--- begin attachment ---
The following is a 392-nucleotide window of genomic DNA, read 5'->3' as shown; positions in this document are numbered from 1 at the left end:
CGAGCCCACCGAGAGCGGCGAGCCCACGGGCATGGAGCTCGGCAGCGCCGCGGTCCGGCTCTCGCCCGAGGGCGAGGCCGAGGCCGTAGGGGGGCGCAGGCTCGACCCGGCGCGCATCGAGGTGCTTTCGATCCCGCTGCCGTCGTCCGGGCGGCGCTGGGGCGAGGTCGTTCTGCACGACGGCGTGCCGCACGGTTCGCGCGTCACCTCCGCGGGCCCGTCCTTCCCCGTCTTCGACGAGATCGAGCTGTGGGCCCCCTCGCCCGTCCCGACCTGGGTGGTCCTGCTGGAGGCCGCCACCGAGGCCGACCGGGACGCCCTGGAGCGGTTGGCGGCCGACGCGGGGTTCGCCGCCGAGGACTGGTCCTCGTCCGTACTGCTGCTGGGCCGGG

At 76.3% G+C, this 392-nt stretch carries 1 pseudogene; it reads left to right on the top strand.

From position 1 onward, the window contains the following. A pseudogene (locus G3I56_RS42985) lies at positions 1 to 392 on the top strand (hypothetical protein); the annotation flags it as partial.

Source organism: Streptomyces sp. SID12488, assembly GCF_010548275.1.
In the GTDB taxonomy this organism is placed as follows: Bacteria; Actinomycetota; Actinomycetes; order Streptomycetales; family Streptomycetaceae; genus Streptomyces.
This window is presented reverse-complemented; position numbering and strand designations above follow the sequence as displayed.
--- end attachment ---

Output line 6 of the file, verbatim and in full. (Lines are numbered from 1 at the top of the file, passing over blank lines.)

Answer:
In the GTDB taxonomy this organism is placed as follows: Bacteria; Actinomycetota; Actinomycetes; order Streptomycetales; family Streptomycetaceae; genus Streptomyces.